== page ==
*Originally posted on November 4, 2017*
This week for #SmallTownSaturday, we’re visiting Centralia, IL (pop. 13,000)!
With an abundance of deer, bears, and elk, the region is thought to have been the hunting territory of the indigenous Tamaroa people prior to white settlement. It wasn’t until 1816 that settlers began to make their homes in the area.
Centralians were focused on agriculture in the early 19th century. Farmers suffered from a persistent problem: a lack of transportation of goods to market that petrified the Central Illinois economy. Advocating the construction of a new railway, Stephen Douglas secured a grant of 2.5 million acres of Federal land from Congress and Pres. Fillmore in 1850.
Chartered in 1851, the new Illinois Central (IC) railroad proved to be an economic boom for the area. The town itself was formally established in 1853 and named after the railroad. Transformed into a center for transportation, Centralia saw waves of new residents – including George McClellan as IC chief engineer – and new businesses like hotels and rail shops.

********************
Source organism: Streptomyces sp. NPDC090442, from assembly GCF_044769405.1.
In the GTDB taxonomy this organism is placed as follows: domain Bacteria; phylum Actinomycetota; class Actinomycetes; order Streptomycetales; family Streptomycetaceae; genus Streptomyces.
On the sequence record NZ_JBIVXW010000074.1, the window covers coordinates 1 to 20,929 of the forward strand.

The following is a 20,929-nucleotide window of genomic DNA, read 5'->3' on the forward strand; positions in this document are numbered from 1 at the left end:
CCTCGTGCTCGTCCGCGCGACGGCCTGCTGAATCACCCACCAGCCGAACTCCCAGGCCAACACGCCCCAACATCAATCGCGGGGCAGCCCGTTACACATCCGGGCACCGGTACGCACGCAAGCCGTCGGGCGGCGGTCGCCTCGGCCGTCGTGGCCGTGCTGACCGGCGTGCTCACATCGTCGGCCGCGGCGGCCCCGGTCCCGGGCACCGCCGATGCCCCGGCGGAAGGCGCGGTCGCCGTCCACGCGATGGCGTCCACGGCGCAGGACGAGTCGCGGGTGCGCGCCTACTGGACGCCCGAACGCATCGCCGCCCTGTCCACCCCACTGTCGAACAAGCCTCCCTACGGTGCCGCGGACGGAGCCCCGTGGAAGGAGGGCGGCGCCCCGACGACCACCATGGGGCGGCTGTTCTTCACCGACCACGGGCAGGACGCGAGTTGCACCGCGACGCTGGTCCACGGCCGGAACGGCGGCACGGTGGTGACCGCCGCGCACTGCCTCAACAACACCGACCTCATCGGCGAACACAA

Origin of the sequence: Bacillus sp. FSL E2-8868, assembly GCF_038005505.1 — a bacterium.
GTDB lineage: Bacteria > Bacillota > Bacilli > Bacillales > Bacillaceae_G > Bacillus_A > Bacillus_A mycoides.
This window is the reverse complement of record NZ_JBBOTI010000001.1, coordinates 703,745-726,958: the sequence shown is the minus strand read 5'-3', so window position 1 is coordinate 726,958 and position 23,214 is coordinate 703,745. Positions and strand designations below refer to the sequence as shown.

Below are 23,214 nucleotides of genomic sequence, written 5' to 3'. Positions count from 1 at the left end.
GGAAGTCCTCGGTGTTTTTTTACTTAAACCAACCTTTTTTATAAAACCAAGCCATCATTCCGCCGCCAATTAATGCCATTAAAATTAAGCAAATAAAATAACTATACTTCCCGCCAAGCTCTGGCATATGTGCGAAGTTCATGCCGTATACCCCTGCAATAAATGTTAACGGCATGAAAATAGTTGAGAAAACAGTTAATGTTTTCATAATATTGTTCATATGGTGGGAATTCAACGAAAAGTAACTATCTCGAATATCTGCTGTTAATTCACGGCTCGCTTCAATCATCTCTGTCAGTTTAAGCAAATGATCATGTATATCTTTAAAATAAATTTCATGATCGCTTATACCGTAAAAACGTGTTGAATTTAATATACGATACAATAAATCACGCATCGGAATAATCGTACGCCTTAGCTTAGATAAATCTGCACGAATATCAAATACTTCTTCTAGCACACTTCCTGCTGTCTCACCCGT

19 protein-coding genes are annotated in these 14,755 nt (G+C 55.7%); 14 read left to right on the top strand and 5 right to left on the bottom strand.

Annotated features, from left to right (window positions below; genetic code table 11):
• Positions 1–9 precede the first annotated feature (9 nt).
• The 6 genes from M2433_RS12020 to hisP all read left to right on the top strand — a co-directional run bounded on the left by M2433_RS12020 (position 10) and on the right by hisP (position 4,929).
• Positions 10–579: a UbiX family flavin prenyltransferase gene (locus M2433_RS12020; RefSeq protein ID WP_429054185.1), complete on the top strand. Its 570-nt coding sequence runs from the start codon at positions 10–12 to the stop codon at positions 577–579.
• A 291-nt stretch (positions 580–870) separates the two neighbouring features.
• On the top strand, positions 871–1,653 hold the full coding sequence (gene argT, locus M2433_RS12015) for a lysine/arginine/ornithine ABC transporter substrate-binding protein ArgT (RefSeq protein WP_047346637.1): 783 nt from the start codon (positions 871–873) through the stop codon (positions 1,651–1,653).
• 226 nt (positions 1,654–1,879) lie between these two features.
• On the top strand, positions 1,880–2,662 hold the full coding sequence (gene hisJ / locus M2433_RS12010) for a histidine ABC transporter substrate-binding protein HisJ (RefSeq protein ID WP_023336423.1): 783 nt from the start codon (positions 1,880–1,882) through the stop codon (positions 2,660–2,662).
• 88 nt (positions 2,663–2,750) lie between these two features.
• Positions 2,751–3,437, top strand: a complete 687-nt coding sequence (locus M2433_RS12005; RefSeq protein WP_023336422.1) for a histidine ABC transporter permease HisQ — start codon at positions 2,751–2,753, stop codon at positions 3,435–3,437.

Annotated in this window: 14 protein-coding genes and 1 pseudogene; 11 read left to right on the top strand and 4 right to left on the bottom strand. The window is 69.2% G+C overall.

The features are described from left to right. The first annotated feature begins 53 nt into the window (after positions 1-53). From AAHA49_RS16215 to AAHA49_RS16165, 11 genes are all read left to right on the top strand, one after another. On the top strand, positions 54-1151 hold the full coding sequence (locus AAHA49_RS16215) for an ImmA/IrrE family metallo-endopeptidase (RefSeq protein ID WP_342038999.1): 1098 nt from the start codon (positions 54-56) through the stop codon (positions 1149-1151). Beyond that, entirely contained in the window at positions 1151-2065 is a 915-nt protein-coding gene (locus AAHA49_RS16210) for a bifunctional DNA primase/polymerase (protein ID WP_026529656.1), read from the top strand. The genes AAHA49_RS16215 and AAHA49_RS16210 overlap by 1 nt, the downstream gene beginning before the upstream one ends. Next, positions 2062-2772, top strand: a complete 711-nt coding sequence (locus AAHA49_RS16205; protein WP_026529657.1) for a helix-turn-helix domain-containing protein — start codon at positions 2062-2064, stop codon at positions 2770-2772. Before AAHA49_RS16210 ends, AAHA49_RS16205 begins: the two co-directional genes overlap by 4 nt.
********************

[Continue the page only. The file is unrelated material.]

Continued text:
IC engines were initially powered by wood, but supply ran low so trains switched to coal. In 1874, coal deposits were uncovered south of town and a mine was opened, bringing job-seeking immigrants. By 1907, a fifth mine – Centralia No. 5 – had been established.
The state received complaints over the years that the mines were not well-maintained and were filling with dangerous coal dust. Still, little was done to rectify these issues. On March 25, 1947, the consequences were felt: dynamite was detonated deep in Centralia No. 5 in an effort to blast coal from the mine’s faces, trapping 142 men underground. After days of rescue attempts, 111 perished. The disaster inspired tributes like Woody Guthrie’s “The Dying Miner,” but by 1951 little progress had been made to amend the old mining laws from the early 1900s.
There’s so much more to learn about Centralia than we can discuss here! Stop by the IHLC to explore the history of this small town.